Why I Use PKI Certificate-Based Authentication

jmacinnis's picture

PKI certificate technology has long been a foundational technology in securing web traffic between users and web services. PKI (public key infrastructure) defines the method that a web browser uses to determine that a website is genuine and belongs to the correct business or organization. In other words, PKI certificates are used to ensure the identity of a remote computer/server.  Most browsers have the padlock icon to show that a website can be trusted.  PKI certificates can be examined by clicking on the pad lock in the browser window and then clicking on 'View Certificates.’

The key to establishing trust within PKI depends on using a certificate authority (CA) which acts as a trusted third party. The primary role of the CA is to digitally sign and publish the server or web site’s public key using the CA’s private key. This is referred to as asymmetric cryptography.  Since the browser has a trusted relationship to the CA it can then verify that the server or website is who they claim to be. 

Using smartcards and mobile technology, security conscious organizations are now issuing PKI certificates to employees, contractors and visitors instead of relying on login/password.  I enjoy using PKI certificates to verify my identity for a few key reasons. I no longer have to remember and maintain a complex password. Instead I use my smartcard with PKI credential and a PIN. There is no password that can be stolen or forgotten, yielding a higher level of security for the organization.  Another benefit is ease of use for securing communications. With a simple click I can now sign email transmissions, lending proof to the recipient that the email in fact came from me and has not been modified. This can help prevent phishing and spoofing attacks. Since public keys are shared, I can also encrypt emails and documents using a recipient’s public key so that only the intended recipient (possessing the corresponding private key) can read the file or transmission.

In case private keys are compromised or an employee quits and no longer needs access, PKI includes revocation technology.  This happens when the CA administrator determines that a certificate should no longer be trusted. CA’s maintain and publish a Certificate Revocation List (CRL) for this purpose.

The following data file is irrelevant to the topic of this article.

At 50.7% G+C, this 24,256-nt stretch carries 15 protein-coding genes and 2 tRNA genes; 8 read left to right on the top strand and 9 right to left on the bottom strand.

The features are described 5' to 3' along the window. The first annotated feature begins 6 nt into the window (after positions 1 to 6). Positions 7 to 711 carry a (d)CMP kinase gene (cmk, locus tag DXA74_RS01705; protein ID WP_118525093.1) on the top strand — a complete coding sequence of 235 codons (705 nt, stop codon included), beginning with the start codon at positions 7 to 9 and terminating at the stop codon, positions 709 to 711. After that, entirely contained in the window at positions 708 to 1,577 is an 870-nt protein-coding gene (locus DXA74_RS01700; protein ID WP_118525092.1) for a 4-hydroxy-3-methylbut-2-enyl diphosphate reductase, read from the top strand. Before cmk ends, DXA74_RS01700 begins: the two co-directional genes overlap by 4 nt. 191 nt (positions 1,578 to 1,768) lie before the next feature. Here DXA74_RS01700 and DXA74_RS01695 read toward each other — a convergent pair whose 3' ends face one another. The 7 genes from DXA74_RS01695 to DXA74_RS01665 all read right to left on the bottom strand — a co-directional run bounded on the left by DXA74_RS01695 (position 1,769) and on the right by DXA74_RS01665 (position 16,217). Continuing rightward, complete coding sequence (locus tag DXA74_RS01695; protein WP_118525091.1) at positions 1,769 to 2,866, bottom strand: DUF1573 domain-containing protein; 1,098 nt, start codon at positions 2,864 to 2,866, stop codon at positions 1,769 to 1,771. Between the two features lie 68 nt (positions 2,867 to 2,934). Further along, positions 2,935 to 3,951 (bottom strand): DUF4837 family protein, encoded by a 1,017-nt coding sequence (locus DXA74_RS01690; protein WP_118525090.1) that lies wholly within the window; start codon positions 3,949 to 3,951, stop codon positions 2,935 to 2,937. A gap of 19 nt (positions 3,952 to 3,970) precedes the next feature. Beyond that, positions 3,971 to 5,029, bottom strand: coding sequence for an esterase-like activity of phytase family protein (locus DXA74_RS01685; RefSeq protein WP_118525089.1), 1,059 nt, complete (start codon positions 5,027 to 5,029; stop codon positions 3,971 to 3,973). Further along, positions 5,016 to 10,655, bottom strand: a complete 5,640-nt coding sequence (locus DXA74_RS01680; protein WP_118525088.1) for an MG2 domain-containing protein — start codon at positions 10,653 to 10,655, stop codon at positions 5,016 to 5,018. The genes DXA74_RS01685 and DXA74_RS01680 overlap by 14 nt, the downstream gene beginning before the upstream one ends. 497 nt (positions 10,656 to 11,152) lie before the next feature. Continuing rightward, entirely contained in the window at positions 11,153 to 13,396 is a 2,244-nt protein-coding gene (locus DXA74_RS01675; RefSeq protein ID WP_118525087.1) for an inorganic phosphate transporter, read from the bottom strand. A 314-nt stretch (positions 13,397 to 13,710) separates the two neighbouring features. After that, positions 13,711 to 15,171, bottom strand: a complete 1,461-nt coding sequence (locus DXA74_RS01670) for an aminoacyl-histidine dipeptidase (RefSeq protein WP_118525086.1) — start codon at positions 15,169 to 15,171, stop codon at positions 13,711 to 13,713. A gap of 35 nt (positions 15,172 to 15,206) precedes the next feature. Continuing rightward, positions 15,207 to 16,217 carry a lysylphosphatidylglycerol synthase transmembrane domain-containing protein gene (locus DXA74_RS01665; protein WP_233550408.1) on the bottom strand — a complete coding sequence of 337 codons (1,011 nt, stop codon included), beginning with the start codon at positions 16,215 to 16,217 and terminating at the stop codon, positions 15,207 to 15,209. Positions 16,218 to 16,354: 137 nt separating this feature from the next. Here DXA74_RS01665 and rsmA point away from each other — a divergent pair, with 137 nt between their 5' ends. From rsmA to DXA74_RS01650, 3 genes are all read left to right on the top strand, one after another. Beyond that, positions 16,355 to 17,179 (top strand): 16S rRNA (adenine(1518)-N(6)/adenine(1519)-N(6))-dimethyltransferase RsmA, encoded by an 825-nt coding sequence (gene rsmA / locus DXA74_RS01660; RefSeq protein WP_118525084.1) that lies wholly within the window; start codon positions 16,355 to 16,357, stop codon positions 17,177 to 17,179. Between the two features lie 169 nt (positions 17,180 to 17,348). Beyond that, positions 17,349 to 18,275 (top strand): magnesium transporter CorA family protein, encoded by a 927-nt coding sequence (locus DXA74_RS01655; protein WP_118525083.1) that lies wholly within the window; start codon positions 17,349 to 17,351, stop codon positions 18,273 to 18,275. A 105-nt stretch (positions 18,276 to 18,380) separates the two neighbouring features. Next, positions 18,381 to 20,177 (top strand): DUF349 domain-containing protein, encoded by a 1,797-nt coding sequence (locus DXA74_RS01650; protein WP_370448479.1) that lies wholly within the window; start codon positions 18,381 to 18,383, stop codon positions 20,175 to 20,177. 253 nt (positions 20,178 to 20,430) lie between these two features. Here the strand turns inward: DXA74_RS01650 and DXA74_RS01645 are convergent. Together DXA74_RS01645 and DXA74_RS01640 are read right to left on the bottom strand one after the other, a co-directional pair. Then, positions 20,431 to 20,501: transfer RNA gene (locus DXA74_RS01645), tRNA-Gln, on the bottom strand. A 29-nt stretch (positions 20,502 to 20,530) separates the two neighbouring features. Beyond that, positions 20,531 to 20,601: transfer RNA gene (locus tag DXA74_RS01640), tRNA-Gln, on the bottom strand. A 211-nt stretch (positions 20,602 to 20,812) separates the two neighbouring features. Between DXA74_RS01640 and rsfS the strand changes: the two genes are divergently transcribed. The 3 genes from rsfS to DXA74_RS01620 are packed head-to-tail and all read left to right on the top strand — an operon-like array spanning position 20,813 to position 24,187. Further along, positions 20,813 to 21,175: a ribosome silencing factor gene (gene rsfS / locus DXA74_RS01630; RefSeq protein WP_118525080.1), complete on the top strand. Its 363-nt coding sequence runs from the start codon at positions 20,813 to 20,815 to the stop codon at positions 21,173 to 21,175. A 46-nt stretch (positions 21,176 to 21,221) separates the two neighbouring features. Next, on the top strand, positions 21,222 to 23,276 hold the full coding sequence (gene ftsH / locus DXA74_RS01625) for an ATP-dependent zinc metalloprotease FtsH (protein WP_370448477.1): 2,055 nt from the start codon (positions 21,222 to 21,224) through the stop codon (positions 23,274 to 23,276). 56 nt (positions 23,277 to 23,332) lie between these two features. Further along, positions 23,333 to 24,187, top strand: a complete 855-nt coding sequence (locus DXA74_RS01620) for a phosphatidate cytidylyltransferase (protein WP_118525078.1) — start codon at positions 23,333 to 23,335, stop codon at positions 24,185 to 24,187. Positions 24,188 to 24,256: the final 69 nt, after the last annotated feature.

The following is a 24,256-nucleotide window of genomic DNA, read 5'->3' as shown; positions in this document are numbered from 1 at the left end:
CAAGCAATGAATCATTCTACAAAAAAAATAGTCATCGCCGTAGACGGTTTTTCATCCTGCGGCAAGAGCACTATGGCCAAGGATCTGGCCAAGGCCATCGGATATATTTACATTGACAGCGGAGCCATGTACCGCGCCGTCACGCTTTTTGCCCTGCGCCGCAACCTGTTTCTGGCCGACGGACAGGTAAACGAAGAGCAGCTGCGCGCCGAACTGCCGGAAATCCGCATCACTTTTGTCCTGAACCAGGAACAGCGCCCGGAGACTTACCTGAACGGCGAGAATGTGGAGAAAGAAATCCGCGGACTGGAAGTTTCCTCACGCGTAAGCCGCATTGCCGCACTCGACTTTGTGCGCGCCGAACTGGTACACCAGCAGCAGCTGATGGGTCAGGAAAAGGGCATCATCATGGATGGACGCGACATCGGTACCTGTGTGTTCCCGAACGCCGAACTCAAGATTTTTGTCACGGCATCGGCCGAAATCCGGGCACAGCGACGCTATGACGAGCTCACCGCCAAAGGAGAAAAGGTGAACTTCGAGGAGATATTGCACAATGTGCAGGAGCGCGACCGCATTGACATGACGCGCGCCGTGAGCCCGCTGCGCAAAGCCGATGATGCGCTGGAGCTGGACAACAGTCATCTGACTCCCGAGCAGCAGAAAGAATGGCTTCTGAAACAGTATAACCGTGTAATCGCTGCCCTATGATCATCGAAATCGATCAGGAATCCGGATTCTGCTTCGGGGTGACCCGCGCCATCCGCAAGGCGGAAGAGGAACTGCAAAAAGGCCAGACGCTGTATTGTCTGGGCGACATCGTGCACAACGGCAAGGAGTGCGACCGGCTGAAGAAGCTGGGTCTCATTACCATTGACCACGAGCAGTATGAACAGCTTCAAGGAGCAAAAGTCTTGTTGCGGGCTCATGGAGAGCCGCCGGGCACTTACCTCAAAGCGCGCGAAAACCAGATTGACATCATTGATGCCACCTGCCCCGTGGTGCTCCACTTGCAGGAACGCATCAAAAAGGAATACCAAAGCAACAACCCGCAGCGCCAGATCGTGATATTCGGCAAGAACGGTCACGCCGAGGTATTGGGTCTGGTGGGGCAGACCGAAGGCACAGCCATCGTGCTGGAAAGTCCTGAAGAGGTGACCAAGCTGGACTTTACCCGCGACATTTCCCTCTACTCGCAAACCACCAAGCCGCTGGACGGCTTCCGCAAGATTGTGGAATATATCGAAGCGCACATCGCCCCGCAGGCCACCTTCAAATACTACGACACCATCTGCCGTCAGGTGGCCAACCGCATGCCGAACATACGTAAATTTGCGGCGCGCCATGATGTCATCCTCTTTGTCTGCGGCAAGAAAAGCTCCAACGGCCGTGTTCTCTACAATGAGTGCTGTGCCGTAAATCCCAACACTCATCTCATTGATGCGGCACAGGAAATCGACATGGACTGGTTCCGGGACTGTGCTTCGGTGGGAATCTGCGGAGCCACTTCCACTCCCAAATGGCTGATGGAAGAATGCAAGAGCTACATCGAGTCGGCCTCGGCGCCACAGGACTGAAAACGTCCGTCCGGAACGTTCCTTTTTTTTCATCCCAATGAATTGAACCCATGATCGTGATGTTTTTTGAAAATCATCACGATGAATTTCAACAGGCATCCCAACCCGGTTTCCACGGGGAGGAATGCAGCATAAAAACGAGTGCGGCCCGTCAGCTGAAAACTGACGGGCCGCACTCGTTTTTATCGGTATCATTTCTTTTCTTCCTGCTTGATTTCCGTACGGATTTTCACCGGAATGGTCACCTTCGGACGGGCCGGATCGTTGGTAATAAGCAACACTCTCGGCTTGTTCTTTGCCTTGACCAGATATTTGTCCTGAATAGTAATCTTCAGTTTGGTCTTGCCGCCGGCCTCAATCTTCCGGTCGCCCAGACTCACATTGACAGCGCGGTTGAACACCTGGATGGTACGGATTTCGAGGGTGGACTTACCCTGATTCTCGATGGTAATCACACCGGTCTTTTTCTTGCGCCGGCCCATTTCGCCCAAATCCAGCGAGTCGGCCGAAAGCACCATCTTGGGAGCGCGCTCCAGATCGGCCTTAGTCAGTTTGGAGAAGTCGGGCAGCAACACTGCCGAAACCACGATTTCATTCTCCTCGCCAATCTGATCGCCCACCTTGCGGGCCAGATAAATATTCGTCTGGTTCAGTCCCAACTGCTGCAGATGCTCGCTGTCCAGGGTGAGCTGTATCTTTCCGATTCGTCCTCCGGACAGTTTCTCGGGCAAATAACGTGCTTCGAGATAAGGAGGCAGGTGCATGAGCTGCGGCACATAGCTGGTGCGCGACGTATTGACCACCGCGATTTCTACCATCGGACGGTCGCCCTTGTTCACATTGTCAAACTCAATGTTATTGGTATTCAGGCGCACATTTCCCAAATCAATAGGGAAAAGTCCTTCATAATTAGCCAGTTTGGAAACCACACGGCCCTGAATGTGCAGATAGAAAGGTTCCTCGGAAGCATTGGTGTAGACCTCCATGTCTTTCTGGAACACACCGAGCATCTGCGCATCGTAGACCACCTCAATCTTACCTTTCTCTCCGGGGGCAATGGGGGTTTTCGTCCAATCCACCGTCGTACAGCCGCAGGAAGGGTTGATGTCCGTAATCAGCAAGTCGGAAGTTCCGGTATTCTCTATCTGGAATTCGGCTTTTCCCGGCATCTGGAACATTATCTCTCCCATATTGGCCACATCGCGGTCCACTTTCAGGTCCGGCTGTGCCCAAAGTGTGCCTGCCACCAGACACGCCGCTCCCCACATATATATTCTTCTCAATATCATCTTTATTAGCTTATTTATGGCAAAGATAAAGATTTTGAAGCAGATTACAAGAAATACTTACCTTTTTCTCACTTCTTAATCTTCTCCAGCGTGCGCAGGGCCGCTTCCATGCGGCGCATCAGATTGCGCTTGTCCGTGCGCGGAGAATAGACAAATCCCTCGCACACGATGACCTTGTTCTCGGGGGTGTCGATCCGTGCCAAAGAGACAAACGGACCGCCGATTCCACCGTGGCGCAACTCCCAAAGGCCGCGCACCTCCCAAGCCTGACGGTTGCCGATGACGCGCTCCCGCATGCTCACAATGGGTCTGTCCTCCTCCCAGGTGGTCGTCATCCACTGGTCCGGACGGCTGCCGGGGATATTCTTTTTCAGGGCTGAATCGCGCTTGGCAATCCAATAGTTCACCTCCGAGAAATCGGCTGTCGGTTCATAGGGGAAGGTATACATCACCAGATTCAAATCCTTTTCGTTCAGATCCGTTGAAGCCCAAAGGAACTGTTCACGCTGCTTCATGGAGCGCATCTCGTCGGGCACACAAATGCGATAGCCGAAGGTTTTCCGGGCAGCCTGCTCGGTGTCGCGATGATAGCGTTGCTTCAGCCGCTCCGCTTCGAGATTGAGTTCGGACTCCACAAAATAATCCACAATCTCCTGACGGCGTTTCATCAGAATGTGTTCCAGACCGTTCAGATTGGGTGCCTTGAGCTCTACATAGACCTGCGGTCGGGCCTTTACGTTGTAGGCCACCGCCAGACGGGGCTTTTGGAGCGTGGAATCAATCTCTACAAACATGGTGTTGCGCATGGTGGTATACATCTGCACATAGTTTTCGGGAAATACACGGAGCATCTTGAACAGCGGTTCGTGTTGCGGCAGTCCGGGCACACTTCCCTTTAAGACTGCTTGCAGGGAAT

Security experts are now of the opinion that certificate-based authentication using PKI is the best way to provide strong two factor authentication. In the past, certificate-based authentication which relies on PKI was considered to be complex and hard to manage. It turns out that a well-designed and modern implementation of certificate-based authentication can be easy to use, provide a higher degree of security, deliver flexibility in enabling a role-based security policy and can be very cost effective.

HID Global can help you meet the challenge with credential management products, such as ActivID® CMS and ActivID ActivClient®. HID Global’s Credential Management System (CMS) can be deployed for the enterprise to simplify user authentication. CMS can manage the certificate lifecycle and automatically enforce security.

At HID Global, we have technical experts on hand to walk you through our industry-leading secure identity solutions, and preview some newer solutions that are still under wraps. You can also find out how ActivID CMS can help you better support mobile devices with Derived Credentials and Virtual Smart Cards.

View our multi-factor authentication solutions portfolio for more information.